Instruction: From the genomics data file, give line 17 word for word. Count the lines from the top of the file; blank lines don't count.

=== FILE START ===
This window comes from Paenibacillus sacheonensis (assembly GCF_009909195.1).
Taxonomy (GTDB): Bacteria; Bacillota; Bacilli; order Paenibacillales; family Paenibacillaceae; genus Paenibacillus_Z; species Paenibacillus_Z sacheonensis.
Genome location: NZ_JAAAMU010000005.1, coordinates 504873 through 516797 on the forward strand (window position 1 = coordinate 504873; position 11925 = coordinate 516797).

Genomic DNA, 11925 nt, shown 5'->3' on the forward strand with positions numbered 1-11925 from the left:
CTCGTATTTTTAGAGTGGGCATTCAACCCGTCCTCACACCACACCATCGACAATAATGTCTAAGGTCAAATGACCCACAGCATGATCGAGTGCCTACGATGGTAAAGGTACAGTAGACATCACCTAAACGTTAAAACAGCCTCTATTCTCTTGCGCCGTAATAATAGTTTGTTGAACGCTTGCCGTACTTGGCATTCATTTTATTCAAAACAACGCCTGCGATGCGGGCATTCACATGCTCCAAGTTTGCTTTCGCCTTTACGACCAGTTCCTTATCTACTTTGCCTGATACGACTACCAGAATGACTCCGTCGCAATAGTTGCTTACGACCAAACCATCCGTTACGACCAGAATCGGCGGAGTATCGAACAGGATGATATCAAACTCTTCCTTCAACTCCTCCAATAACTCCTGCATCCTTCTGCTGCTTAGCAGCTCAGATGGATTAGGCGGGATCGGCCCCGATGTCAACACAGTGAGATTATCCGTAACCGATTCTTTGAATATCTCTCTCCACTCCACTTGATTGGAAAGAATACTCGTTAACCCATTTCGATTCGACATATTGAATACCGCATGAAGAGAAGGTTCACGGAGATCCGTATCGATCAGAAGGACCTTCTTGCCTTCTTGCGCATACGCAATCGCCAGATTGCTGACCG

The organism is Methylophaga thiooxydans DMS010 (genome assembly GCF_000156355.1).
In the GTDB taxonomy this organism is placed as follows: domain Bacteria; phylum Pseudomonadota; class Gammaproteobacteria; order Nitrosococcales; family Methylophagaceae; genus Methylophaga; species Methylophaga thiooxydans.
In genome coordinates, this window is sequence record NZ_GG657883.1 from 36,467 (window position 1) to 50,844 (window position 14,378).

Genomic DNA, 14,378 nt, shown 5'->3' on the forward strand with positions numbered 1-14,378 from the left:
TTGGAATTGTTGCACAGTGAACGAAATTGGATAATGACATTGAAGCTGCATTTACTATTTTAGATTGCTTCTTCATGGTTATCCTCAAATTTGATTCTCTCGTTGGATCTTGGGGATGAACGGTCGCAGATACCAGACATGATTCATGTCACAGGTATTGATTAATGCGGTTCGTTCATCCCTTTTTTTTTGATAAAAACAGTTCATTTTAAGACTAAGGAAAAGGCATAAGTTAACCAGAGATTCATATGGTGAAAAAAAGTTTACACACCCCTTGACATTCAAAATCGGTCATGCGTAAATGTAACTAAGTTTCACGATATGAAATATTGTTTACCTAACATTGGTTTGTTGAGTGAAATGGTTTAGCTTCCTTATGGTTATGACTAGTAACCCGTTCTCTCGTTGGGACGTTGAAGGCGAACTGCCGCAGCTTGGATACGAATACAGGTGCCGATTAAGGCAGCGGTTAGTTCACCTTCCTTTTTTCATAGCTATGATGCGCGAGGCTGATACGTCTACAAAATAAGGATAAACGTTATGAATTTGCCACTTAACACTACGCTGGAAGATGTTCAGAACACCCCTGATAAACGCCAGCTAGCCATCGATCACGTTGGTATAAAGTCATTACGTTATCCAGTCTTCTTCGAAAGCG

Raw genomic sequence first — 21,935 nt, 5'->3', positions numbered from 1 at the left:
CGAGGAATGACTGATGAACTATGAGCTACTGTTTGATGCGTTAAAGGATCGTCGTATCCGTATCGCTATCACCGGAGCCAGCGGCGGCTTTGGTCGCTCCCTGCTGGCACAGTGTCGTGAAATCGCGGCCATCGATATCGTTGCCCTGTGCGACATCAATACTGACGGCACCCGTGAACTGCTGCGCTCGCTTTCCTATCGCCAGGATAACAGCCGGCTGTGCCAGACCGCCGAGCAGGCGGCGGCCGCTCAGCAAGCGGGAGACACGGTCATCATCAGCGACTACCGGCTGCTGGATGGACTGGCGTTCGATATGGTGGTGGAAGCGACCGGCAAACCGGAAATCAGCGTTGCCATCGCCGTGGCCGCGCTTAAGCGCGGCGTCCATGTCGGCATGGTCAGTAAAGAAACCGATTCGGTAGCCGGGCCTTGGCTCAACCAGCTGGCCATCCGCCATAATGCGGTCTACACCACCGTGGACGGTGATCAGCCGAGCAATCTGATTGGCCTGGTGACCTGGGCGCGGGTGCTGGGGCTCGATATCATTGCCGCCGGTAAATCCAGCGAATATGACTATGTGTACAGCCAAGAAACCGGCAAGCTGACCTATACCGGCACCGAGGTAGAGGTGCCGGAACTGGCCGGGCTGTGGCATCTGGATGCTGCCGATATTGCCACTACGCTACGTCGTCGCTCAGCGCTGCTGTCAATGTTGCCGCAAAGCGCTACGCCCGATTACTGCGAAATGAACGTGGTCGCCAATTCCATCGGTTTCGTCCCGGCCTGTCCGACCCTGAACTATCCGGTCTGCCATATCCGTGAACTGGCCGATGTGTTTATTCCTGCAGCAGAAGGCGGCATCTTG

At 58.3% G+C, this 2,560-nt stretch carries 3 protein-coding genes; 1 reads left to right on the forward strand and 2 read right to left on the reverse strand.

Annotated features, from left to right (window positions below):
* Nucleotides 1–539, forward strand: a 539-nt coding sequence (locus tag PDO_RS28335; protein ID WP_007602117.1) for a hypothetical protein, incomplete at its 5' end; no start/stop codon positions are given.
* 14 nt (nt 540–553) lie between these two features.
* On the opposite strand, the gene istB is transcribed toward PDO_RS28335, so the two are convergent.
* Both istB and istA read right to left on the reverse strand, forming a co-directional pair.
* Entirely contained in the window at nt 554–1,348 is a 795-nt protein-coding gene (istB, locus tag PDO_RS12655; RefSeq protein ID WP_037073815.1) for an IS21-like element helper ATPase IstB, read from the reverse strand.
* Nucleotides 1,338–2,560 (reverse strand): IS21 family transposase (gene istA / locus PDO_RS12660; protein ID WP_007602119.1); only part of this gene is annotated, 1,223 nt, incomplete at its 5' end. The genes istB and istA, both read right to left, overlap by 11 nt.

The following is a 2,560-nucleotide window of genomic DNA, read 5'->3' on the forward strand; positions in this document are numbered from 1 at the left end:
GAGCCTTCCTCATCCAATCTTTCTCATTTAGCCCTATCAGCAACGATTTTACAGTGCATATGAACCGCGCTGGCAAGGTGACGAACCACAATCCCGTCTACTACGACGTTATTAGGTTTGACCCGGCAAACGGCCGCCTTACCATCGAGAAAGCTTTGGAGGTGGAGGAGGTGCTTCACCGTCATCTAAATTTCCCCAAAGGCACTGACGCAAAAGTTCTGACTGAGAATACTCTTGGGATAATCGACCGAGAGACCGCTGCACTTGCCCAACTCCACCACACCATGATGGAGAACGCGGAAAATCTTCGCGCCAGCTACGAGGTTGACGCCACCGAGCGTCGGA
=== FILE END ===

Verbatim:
* On the opposite strand, the gene istB is transcribed toward PDO_RS28335, so the two are convergent.